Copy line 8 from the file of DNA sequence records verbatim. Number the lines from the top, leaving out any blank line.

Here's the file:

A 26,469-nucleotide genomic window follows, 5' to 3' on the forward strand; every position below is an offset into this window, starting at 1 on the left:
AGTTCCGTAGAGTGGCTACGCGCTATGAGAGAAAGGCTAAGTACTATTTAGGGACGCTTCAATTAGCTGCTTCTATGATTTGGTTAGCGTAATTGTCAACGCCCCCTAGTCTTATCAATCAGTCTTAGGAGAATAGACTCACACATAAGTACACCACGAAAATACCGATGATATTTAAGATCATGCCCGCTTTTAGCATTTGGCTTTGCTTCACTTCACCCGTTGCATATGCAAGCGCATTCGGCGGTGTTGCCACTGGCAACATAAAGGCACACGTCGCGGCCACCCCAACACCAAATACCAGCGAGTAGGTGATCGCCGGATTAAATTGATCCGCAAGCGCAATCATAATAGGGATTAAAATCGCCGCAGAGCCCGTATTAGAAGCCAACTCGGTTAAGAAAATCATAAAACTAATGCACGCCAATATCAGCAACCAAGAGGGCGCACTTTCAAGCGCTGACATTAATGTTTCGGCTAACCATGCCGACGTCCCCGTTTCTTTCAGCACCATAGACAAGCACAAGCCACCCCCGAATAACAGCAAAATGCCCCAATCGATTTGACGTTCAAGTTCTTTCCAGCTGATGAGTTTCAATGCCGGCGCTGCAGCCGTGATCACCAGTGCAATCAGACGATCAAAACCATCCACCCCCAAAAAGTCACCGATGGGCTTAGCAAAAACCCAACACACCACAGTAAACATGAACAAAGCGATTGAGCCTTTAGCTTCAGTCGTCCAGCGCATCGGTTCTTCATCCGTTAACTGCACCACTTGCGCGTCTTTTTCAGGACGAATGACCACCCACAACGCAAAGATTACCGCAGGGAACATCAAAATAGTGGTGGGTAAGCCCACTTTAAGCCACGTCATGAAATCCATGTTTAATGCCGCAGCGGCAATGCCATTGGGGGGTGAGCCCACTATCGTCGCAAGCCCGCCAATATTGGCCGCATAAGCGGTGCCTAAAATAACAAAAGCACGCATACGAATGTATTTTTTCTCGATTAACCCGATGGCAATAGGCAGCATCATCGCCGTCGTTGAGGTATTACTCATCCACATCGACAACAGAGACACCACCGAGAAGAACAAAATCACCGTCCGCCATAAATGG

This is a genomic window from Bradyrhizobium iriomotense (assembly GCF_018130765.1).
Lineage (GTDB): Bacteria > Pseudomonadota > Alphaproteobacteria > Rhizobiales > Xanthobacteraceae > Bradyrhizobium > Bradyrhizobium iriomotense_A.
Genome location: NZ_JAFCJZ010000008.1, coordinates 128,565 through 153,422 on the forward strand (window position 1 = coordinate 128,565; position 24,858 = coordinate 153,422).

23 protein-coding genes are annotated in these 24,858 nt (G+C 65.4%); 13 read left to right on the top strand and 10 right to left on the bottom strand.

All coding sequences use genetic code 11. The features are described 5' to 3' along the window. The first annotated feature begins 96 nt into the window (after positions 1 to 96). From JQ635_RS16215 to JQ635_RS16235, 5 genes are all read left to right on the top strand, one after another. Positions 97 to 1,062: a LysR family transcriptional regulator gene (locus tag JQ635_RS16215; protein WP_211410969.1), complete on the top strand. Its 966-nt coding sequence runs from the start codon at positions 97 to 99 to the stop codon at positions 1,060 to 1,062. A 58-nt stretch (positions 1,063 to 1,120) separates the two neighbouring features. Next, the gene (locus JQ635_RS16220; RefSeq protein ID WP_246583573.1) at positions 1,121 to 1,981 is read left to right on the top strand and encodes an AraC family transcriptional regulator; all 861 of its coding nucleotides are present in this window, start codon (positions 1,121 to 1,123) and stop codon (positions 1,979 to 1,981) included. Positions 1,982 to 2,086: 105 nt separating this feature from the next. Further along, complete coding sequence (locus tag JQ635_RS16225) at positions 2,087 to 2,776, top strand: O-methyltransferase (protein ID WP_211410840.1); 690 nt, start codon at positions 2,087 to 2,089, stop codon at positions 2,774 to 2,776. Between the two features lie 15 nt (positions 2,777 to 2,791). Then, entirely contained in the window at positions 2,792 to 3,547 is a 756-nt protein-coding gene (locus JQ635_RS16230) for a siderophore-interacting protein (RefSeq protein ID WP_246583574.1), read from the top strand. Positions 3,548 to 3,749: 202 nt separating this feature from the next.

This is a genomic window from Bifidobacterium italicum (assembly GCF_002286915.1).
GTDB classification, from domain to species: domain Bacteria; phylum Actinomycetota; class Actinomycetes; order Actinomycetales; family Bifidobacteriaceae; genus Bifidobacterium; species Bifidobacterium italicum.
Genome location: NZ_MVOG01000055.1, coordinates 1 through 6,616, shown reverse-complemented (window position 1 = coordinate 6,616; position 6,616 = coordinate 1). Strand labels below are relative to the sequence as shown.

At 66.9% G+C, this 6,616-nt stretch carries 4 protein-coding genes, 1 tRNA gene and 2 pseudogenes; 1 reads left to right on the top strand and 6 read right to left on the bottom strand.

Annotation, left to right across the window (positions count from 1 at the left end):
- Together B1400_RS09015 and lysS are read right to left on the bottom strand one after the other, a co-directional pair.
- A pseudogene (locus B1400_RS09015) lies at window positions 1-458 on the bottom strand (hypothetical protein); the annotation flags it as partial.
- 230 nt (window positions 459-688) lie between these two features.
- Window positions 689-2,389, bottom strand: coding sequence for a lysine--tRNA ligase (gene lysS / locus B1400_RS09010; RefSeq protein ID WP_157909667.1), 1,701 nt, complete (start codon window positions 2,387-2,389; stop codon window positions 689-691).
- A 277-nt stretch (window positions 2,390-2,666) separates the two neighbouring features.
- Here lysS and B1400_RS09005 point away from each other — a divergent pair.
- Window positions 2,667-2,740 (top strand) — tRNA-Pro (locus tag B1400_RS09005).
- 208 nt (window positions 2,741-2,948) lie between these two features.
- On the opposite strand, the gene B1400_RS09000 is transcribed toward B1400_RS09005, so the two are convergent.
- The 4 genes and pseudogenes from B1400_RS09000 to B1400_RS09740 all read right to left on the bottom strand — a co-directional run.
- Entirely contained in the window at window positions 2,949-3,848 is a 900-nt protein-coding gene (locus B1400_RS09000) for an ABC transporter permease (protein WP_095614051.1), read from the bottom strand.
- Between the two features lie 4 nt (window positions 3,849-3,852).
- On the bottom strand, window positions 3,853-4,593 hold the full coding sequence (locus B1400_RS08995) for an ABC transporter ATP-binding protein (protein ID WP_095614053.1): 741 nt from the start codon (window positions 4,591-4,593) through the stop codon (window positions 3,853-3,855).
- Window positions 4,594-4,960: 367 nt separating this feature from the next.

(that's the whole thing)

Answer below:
This is a genomic window from Bifidobacterium italicum (assembly GCF_002286915.1).